Some say, it’s the location of the biblical meteor that hit Earth 10.000 years ago, others argue that it’s a volcanic crater, and then there are those who reject both theories and say that Waqf As Suwwan is a fold came into being due to Earth compressions.
Whatever theory you choose to adapt, they are all extremely interesting and worth further investigation. I, however, left all controversy surrounding Waqf As Suwwan in Amman and hiked the Eastern desert purely out of love. I soon came to discover that not only does it have some of the most astonishing stone formations, but they also ring musical tones 🙂
Jabel Waqf As Suwwan is located in Ma’an Governorate, near the Saudi border. To get there, you need a private vehicle because there are no public transportation to the location. You also need an early start so you can get out of the desert before sunset.
After a 3 hours’ drive, my friends and I reached our starting point to watch the sunrise and what a beautiful scene that was, but it wasn’t for free. Something, you need to know about the desert; it never opens up to you or reveals its beauty if you can’t bear its pain. That morning, it was freezing cold. The dry, cold wind penetrated my insulated jacket, my layers, and went straight to my bones making my inner core shiver.
Three hills locally known as the “Thlethewat” were looming in the distance surrounded by vastness in every direction. We started the hike towards them; the sun was higher in the sky, the rays were getting stronger warming me up.
I looked at the ground, and it was covered with razor sharp flint stone. You better be coming with some seriously well made hiking boats or bring spares because torn boots mean you’re stuck in the desert with no way of taking a step forward or backward.
Every step we made, I could hear jingling. First I thought, someone was carrying change in their pocket, and then I suspected metal was falling from someone’s backpack but I doubted anyone was carrying any. I listened carefully and I could hear music coming from below. Each rock played a distinct note turning the desert into a one large nature-made lithophone. Who said the desert is silent, in Jordan, it’s melodic!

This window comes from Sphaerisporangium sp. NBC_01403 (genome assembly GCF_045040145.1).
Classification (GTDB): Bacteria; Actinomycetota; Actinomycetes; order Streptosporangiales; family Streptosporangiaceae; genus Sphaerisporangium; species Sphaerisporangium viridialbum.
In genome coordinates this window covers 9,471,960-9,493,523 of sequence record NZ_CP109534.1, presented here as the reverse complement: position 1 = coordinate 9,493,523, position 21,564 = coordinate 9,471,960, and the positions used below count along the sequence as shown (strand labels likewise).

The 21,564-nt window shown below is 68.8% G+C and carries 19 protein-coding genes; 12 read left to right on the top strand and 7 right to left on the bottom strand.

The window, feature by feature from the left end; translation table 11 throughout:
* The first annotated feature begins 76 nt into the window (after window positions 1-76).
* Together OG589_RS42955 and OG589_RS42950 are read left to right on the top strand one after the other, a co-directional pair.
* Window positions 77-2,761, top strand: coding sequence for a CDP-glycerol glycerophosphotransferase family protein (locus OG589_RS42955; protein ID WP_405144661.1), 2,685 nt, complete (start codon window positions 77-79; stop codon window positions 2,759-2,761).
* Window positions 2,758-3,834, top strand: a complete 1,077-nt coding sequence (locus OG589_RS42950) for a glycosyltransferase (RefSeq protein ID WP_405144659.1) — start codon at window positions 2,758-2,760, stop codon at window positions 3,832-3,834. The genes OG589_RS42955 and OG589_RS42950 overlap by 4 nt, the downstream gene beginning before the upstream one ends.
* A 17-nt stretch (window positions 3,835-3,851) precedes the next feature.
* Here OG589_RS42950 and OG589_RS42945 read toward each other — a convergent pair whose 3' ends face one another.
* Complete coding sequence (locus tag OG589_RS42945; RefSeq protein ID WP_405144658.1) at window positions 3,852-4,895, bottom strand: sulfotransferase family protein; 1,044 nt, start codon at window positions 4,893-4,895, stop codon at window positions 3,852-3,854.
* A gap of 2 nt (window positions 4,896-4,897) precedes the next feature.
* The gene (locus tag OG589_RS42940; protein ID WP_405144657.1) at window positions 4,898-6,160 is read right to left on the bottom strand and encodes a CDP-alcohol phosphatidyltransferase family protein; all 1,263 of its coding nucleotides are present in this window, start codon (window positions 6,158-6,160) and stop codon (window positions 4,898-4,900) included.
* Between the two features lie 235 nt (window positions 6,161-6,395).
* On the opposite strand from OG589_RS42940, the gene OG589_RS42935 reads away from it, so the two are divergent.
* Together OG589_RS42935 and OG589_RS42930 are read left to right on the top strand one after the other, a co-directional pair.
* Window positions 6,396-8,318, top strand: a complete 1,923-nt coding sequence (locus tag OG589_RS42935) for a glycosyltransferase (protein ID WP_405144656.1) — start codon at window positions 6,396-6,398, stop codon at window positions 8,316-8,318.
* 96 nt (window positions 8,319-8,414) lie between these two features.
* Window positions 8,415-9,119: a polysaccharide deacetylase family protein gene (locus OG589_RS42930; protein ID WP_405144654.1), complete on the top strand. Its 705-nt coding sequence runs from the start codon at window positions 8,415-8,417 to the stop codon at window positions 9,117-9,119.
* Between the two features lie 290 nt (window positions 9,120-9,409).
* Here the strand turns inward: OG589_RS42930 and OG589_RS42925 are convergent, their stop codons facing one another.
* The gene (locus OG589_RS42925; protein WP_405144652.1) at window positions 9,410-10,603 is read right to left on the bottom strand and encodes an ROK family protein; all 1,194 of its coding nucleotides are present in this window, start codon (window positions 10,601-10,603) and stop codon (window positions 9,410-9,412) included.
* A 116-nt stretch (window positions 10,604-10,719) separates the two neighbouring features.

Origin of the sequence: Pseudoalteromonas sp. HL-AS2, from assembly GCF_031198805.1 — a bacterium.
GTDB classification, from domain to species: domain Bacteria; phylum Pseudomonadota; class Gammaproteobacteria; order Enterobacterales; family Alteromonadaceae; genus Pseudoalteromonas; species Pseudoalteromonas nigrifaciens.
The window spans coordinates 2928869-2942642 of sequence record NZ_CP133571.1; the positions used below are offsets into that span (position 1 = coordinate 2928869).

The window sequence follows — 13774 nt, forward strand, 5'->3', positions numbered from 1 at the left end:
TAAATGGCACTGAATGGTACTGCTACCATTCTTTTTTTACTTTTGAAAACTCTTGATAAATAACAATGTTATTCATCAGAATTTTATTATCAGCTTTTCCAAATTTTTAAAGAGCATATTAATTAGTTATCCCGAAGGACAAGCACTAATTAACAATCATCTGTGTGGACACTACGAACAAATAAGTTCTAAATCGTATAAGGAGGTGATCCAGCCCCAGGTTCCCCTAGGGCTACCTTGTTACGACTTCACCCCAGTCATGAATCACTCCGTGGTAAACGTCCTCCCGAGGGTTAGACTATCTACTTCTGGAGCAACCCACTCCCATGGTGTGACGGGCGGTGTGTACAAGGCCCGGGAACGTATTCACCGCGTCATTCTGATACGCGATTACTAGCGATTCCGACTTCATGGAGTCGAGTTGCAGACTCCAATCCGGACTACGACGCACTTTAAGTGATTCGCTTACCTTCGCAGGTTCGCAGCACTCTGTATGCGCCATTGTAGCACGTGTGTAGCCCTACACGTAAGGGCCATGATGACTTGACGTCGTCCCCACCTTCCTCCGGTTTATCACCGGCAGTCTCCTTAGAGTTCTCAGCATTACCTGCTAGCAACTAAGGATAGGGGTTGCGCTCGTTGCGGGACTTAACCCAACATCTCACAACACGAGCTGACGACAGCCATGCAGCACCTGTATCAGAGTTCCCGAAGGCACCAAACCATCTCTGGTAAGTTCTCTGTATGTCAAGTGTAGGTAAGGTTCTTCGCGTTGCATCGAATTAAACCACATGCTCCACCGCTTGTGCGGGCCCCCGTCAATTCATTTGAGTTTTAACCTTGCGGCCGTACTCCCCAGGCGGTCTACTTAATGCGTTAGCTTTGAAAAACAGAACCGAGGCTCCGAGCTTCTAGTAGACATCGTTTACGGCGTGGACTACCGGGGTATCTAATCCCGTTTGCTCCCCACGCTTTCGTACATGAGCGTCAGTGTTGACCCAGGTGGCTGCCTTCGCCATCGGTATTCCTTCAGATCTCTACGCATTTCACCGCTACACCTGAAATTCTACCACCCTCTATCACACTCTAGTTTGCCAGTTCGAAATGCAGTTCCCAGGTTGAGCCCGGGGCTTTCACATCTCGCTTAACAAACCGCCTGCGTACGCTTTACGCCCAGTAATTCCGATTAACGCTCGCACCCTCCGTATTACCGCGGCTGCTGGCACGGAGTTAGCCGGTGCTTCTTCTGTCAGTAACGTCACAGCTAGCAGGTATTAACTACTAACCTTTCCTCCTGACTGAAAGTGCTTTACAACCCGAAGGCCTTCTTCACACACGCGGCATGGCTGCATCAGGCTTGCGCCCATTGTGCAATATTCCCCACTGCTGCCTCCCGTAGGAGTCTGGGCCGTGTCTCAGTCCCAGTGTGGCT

Then I spotted the concretions and I went WILD. Really WILD. Each rock had a distinct shape that triggered my imagination. Some appeared to me like old bombs, others looked like planet Uranus, some like turtle backs, so I started picking the ones I liked the most to add to my collection hell bent that those beauties were going back with me even if I had to crawl.
Even though it was February, I could have sworn that I was seeing lakes of water in the distance. The only thing that convinced me they were mirages is the fact that we never seemed to reach them. Now I understand how easily people can die in the desert.
20 km further in, we finally reached As Suwwan ring structure “crater”. Climbing to the top, I saw the vastness of the desert all around me, inside the ring, I saw sandstone hills.
Now that the desert has taken its toll, the hike back was harder but never without surprises. Wild life was coming out of their burrows and I saw snakes, and different kinds of lizards. Then there was a small patch of grass in the middle of nowhere that took everyone by surprise.
After 13 hours of walking with very few short rests, loaded with rocks in our pockets and backpacks, our hike came to an end. The full moon assisted us on the way back. It offered enough light to navigate our way in the desert. Personally, not seeing the razor sharp flint stones I was stepping on made my steps less painful; probably a psychological factor.
I am proud to say, Hiking Jordan team is the first to do this 40 km trek in the Eastern Desert.
To me, it was a new milestone as I have broken my previous record of 34 km in approx. 13 hours. My distance now is approximately 43 km due to the fact that I kept moving most of the time exploring new spots and taking pictures.
I will not sugar coat it, it took my body 2 days to get back to normal, my heart beat to slow down and for the crazy wild look to disappear from my eyes but I did it 🙂
The Eastern Badia Desert and its melodic stones inspired a famous Jordanian architect Ammar Khammash to create a chromatic keyboard using a tuning app. The huge xylophone was exhibited in Amman Design Week for the year 2016.
My friend rocking it in the below photo during a visit to the exhibit in Amman Design Week 🙂
More about Khammash Desert Xylophone:
Writing and Photography
PS: This blog reflects my personal opinion and my personal take on many issues. Its not a scientific paper, the information used is based on internet searches rather than scholarly articles. Its purpose is to entertain and everything mentioned is open for debate and correction.